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Unmanned Air Systems (UAS) technology will continue to expand its presence in U.S. military operations, with combat commanders expecting 24/7 battlefield surveillance. Further, these combat organizations are looking for new systems that are capable of facing up against the new technologies and innovations that adversaries are deploying.

“Growth opportunities exist in developing and adopting advanced technologies such as artificial intelligence (AI) algorithms that enable swarming, autonomous flight and automated data-processing and exploitation,” said Michael Blades, research director, Defense at Frost & Sullivan, according to eetimes.com.

“Disruptive UAS innovations including autonomous drones, transitional drones and manned-unmanned teaming (MUM-T) capabilities will also drive growth in the market.”

“One of the keys will be continued upgrades to legacy platforms that the Department of Defense already has in operation,” said Blades. Initially designed by Ryan Aeronautical, which is now part of Northrop Grumman, the RQ-4 Global Hawk is an unmanned (UAV) surveillance aircraft that uses high-resolution synthetic aperture radar (SAR) and long-range electro-optical/infrared (EO/IR) sensors with long loiter times over target areas. It can survey as much as 40,000 square miles (100,000 km2) of terrain a day. An RQ-4 Global Hawk soars through the sky to record intelligence, surveillance and reconnaissance data.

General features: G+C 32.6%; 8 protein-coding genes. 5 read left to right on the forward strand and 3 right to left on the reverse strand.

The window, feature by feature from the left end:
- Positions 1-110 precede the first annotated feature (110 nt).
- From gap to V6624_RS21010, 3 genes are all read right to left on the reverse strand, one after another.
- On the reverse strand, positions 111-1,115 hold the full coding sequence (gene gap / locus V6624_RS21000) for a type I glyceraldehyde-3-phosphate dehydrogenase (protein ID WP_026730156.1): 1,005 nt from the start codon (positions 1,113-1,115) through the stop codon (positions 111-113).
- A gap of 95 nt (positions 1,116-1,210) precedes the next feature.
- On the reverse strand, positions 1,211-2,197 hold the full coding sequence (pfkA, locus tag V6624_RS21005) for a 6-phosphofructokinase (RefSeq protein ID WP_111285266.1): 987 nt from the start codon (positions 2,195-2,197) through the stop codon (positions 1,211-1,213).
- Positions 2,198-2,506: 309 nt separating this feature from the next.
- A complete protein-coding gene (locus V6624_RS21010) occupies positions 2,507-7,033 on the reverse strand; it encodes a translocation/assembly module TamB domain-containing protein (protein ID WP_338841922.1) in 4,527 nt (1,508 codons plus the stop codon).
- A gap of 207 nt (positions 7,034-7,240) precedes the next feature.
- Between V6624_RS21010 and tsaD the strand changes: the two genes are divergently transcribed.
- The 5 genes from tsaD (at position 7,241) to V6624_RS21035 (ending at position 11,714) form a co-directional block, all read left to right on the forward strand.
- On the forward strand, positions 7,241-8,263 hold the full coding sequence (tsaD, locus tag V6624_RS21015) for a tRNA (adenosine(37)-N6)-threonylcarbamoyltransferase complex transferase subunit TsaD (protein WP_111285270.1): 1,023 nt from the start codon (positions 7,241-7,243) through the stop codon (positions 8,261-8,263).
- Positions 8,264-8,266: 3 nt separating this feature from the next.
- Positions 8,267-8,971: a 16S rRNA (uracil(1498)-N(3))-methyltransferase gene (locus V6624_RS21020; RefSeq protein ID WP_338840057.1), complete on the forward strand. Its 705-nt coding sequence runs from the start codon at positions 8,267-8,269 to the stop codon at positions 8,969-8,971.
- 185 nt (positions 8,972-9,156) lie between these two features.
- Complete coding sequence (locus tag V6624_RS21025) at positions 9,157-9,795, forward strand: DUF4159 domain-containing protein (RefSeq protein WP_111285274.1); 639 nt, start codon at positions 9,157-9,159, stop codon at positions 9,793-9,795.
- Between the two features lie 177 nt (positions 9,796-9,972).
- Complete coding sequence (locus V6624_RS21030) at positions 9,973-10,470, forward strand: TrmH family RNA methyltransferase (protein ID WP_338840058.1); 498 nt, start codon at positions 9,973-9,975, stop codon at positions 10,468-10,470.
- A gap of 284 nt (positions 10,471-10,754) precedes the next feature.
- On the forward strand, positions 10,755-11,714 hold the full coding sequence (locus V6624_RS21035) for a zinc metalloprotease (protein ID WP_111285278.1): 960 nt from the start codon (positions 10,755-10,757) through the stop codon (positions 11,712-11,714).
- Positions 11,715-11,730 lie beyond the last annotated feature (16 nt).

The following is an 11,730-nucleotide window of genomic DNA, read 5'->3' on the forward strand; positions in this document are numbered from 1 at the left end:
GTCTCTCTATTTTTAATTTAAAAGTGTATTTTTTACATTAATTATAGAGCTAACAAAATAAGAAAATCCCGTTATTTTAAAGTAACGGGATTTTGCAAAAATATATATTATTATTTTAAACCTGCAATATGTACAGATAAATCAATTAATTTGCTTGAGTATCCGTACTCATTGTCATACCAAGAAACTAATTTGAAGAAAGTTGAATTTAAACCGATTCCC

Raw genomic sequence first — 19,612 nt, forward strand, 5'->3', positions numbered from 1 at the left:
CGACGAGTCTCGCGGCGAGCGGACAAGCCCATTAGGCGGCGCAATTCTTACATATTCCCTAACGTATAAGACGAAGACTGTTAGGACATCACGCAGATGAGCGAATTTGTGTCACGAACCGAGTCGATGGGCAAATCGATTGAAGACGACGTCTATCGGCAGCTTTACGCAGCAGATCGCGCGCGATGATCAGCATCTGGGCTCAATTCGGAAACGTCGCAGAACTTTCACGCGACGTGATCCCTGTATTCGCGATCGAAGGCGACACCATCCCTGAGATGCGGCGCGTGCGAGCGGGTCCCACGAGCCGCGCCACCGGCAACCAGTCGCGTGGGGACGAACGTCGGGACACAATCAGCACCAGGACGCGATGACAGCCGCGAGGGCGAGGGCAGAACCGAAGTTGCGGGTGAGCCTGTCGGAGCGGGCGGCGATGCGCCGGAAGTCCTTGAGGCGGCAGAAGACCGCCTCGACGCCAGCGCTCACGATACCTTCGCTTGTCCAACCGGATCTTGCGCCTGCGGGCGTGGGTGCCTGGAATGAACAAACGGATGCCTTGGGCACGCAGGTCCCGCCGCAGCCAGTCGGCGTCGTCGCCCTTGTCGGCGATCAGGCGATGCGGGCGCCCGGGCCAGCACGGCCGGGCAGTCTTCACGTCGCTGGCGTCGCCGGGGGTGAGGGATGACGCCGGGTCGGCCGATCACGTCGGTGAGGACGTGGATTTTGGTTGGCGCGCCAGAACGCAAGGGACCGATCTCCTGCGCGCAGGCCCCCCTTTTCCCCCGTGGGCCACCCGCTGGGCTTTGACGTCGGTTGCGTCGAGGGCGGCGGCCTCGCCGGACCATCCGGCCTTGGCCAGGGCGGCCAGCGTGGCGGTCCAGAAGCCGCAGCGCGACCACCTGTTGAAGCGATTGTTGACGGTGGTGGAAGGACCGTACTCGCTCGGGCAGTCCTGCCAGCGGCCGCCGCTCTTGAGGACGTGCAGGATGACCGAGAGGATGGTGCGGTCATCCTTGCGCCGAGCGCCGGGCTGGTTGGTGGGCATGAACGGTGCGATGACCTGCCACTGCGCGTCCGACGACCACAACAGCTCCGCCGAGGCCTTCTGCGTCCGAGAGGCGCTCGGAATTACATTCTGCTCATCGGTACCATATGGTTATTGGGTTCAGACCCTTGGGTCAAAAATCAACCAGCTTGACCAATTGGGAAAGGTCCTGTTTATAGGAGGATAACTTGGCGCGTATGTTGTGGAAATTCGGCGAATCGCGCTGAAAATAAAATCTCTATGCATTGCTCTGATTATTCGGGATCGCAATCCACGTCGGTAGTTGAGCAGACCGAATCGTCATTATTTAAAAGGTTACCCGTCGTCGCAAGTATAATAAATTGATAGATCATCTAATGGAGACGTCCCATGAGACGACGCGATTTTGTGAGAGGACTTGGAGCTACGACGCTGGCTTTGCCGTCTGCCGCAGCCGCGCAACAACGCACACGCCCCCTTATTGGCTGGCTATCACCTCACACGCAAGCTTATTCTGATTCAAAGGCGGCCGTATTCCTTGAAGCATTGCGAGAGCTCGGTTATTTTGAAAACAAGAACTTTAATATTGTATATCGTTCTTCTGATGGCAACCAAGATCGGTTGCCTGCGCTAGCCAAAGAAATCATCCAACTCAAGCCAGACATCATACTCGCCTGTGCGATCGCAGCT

The General Atomics MQ9 Reaper is an unmanned aerial offensive strike vehicle used by the U.S. Air Force. “Additionally, now and in the future, we can expect DoD to invest in the smaller, more lightweight Group 3 drones for tactical missions,” said Blades. “Group 3 drones are lightweight, not exceeding 1,300 pounds. The reason DoD favors them is that so much has been invested in improving sensors and data links, that you no longer need Group 4 heavier and very expensive drones to carry large equipment payloads. This means that costs are driven down because you can get Group 4 and Group 5 drone capability at the Group 3 level. The Group 3 drones are also easier for individuals to operate.”

The DoD also sees drones as a means of keeping humans out of harm’s way. “Developing unmanned systems to keep humans out of harm’s way and to extend human potential has always been at the forefront of defense development”.